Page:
Abstract In plants, mitogen-activated protein kinase (MAPK) cascades are involved in regulating many biological processes including immunity. They relay signals from membrane-residing immune receptors to downstream components for defense activation. Arabidopsis MPK3/6 and MPK4 are activated in two parallel MAPK cascades during PAMP-triggered immunity. MPK3/6 have been implicated in the activation of various immune responses and their inactivation leads to compromised defense against pathogens. On the other hand, the MEKK1-MKK1/2-MPK4 cascade plays critical roles in basal resistance. Disruption of this MAPK cascade...
Source: Cellular and Molecular Life Sciences : CMLS - May 22, 2018 Category: Cytology Authors: Thulasi Devendrakumar K, Li X, Zhang Y Tags: Cell Mol Life Sci Source Type: research

The potential importance of myeloid-derived suppressor cells (MDSCs) in the pathogenesis of Alzheimer's disease.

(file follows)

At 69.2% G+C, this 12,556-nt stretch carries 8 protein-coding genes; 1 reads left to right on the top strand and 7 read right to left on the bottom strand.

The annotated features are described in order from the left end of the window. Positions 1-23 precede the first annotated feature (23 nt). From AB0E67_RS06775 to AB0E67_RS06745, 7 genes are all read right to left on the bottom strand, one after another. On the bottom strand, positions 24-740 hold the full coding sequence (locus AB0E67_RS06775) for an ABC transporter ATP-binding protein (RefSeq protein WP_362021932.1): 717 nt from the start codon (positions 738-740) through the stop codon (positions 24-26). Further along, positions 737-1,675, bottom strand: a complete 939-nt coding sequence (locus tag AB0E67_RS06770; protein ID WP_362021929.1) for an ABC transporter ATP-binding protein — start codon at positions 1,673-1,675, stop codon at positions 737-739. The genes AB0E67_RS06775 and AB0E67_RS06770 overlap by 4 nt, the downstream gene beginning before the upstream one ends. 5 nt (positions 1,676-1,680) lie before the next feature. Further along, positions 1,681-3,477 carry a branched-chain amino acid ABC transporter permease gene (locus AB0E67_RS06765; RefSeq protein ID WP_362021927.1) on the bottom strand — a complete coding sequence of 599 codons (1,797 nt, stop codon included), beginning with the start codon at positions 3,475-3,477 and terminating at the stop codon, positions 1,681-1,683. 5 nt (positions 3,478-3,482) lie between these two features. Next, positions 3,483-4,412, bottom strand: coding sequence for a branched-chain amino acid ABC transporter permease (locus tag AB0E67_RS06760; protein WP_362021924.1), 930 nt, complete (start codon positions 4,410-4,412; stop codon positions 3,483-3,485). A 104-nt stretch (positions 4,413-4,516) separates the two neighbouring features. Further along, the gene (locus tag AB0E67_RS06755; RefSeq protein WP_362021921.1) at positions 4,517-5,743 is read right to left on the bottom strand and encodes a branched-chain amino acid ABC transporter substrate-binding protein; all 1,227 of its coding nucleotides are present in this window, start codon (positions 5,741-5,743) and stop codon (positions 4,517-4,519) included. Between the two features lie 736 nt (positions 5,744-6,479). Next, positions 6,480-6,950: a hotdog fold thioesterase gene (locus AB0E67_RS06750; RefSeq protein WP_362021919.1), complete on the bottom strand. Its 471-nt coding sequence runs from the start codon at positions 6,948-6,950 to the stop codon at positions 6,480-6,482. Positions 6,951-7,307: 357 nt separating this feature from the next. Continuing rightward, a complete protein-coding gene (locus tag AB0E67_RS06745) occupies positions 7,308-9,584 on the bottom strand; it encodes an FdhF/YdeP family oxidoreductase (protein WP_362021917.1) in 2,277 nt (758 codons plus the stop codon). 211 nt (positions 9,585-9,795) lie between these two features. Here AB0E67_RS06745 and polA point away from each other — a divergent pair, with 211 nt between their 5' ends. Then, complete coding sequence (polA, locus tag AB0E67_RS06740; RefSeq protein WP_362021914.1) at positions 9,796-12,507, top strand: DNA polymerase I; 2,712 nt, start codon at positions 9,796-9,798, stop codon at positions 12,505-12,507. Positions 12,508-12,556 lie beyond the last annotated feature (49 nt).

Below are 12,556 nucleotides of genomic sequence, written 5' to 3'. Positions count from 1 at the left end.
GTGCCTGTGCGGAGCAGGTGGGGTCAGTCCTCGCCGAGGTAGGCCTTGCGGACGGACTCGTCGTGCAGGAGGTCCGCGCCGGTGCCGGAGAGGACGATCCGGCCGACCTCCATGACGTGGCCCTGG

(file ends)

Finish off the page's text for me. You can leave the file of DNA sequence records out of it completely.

Abstract The exact cause of Alzheimer's disease (AD) is still unknown, but the deposition of amyloid-β (Aβ) plaques and chronic inflammation indicates that immune disturbances are involved in AD pathogenesis. Recent genetic studies have revealed that many candidate genes are expressed in both microglia and myeloid cells which infiltrate into the AD brains. Invading myeloid cells controls the functions of resident microglia in pathological conditions, such as AD pathology. AD is a neurologic disease with inflammatory component where the immune system is not able to eliminate the perpetrator, while, concur...
Source: Cellular and Molecular Life Sciences : CMLS - May 19, 2018 Category: Cytology Authors: Salminen A, Kaarniranta K, Kauppinen A Tags: Cell Mol Life Sci Source Type: research

Combining theoretical and experimental data to decipher CFTR 3D structures and functions.